Earnings and Employment Sector Choice in Kenya
The level of participation in employment and wages paid in the labour market can assessed by comparing relative sectoral labour compensation amounts, participation rates and skill distribution of the workforce. In addition, the level of participation in employment and differences in wages paid in any given sector are affected by both individual factors and sector-specific factors. The study estimates a multinomial logit model and selection-corrected earnings models to determine participation and earnings in various employment sectors. This study finds clear differences in the formal private and public employment sectors relative to the vast informal sector. Regression results confirm that education is the key determinant of both participation and wage earnings. Attainment of higher levels of education is related to a greater likelihood of working in private and public sectors and earning higher wages in these sectors, relative to working in the informal sector. Gender disaggregated participation and earnings models show that in contrast to men, university education has a considerable effect on women’s participation and earnings in the formal sectors. Education attainment however, a primary factor in participation and earnings determination, weakly explains participation in the typically low-wage informal sector whose stable employment growth coincides with the stagnation in the public and private sectors. Even with its characteristic low wages, to many job seekers the informal sector is where jobs can still be found.
|Date of creation:||Jul 2010|
|Contact details of provider:|| Postal: P.O. Box 62882, Nairobi|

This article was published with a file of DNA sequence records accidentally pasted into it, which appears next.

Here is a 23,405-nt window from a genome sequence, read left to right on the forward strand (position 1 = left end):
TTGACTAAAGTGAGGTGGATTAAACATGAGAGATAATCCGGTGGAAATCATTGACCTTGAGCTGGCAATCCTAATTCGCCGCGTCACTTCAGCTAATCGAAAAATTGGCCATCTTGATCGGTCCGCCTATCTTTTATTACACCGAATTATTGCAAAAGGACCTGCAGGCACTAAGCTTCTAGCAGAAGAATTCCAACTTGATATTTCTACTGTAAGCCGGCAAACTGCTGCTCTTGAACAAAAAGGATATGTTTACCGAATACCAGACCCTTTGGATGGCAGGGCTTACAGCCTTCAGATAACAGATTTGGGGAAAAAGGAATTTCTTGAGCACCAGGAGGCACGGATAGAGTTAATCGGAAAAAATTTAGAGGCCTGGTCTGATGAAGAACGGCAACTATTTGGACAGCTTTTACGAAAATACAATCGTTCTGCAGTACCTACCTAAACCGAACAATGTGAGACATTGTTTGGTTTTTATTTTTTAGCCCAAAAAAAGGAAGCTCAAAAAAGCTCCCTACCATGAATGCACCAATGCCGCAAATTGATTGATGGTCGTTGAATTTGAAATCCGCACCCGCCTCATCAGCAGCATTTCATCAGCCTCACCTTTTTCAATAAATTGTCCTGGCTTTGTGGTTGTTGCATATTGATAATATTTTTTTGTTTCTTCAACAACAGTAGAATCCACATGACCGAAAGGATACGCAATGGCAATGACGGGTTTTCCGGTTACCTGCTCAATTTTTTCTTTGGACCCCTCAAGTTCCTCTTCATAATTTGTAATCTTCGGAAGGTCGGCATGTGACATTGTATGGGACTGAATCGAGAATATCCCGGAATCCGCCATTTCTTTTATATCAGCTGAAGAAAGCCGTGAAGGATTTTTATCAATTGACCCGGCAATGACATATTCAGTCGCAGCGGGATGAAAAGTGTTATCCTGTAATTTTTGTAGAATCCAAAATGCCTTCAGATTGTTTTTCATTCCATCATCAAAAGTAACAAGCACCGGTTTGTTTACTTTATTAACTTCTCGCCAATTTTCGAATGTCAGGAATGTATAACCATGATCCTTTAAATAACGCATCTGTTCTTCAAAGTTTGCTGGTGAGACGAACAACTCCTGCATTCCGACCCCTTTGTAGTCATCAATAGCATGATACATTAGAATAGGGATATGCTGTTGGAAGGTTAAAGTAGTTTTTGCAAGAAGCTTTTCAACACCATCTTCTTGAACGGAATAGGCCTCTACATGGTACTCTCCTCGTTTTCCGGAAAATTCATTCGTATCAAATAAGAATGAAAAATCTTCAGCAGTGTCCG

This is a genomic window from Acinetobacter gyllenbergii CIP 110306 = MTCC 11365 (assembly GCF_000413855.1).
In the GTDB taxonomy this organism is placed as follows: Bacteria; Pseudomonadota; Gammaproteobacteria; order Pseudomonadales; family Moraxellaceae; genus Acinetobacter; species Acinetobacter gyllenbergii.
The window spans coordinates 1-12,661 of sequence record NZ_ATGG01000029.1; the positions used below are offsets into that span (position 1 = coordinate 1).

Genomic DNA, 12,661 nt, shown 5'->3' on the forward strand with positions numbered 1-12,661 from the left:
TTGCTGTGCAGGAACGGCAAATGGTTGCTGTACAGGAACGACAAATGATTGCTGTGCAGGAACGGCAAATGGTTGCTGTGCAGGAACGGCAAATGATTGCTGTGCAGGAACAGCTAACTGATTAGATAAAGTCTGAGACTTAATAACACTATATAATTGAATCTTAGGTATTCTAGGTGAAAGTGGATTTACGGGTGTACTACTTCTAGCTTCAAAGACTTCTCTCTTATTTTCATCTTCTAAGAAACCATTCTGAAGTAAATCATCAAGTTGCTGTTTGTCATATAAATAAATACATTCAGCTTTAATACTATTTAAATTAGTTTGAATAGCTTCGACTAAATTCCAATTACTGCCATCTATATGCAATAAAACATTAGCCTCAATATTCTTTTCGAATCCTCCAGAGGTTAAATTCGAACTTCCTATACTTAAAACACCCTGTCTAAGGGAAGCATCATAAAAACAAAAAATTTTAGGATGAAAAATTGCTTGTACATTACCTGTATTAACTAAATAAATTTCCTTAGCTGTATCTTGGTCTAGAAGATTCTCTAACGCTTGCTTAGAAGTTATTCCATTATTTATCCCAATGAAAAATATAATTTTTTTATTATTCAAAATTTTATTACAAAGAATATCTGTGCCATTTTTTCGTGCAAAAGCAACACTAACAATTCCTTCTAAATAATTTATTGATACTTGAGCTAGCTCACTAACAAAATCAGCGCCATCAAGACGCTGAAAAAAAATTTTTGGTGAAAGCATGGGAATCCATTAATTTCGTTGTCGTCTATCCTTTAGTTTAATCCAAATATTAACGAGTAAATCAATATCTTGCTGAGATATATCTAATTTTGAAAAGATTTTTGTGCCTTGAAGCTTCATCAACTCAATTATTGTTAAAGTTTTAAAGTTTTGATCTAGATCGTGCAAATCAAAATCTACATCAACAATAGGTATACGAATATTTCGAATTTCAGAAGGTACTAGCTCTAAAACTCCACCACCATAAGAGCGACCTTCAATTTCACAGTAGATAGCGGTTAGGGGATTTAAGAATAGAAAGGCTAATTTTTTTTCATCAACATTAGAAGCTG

Phone: (254-2) 228057
Fax: (254-2) 219308
Web page: http://www.aercafrica.org
More information through EDIRC
When requesting a correction, please mention this item's handle: RePEc:aer:rpaper:rp_199. See general information about how to correct material in RePEc.
For technical questions regarding this item, or to correct its authors, title, abstract, bibliographic or download information, contact: (Steven Kinuthia)
If you have authored this item and are not yet registered with RePEc, we encourage you to do it here. This allows to link your profile to this item. It also allows you to accept potential citations to this item that we are uncertain about.
If references are entirely missing, you can add them using this form.
If the full references list an item that is present in RePEc, but the system did not link to it, you can help with this form.
If you know of missing items citing this one, you can help us creating those links by adding the relevant references in the same way as above, for each refering item. If you are a registered author of this item, you may also want to check the "citations" tab in your profile, as there may be some citations waiting for confirmation.
Please note that corrections may take a couple of weeks to filter through the various RePEc services.